Industrial music is characterized by its mix of goth, electronic, and heavy metal music. The genre doesn’t quite fit into any specific sound. It is this same unique quality, which has attracted fans of industrial music. If anyone has ever expressed an interest in industrial music, they have probably heard of at least 90% of the bands on this compliation.
As far as compliations go, Music of the Shadows is about as complete a sampling as they get. The album consists of 16 tracks performed by 16 different artists. The styles range from Throbbing Gristle’s more electronic and experimental “United,” to Nitzer Ebb’s repetative and abrassive “Join in the Chant,” to My Life with the Thrill Kill Kult’s dancey popular hit “Sex on Wheels.” Not all the songs are good, but the album in its entirety is an effective representation of the many facets of the industrial music sound.
Some of the other artists, who compose this album include: Ministry, KMFDM, Einstürzende Neubaten, to name a few.
The compliation is finished off by some very extensive liner notes by Athan Maroulis, who fancies himself an industrial artist and guru. Although his notes are informative in offering the histories of some of the bands on the album, as well as on the history of the industrial movement, the tone is somewhat comic in its attempt to portray the industrial movement as being anymore than a bunch of freaks dressed in black running around with eyeliner. This is unfortunate because instead of the album being more of a volume in the history and progression of “dark” music, it ends up coming across as more of a plea for acceptance and authenticity.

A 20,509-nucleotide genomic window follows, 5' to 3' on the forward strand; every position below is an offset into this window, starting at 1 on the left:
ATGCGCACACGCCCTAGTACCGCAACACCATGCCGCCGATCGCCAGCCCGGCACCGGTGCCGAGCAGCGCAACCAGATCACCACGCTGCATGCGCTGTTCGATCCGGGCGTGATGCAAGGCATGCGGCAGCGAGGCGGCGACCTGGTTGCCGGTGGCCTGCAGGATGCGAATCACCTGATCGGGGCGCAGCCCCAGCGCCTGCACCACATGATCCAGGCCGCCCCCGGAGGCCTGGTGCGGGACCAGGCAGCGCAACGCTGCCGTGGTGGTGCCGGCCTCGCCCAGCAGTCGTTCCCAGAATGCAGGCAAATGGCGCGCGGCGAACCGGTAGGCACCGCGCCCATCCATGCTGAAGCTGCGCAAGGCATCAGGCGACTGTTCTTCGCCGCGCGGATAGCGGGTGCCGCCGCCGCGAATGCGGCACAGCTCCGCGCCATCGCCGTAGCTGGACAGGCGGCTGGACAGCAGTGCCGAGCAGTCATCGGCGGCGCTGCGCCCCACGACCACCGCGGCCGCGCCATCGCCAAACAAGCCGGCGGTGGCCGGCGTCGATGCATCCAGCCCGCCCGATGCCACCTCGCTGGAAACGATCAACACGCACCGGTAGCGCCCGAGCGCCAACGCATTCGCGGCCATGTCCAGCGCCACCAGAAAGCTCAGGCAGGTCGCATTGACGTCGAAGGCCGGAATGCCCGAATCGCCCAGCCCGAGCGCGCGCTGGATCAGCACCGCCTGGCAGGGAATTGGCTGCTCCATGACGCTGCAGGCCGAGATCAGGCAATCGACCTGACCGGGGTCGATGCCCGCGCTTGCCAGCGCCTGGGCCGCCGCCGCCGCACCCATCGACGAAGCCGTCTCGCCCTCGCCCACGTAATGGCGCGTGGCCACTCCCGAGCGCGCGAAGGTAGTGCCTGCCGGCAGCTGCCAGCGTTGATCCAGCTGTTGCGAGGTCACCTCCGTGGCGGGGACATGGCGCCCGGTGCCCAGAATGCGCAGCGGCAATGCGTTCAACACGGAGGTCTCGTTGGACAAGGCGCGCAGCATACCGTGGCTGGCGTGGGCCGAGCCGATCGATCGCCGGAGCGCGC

Music of the Shadows is not an easy listen. The selections are varied in each of their respective styles, yet they are all tied together by the post-goth sound of aggression and experimentation.
We all know how critical it is to keep independent voices alive and strong on the Internet. Please consider a donation to support our work as independent cultural critics and historians. Your donation will help PopMatters stay viable through these changing and challenging times where costs have risen and advertising has dropped precipitously. We need your help to keep PopMatters strong and growing. Thank you.
// Notes from the Road
"Saul Williams played a free, powerful Summerstage show ahead of his appearance at Afropunk this weekend.READ the article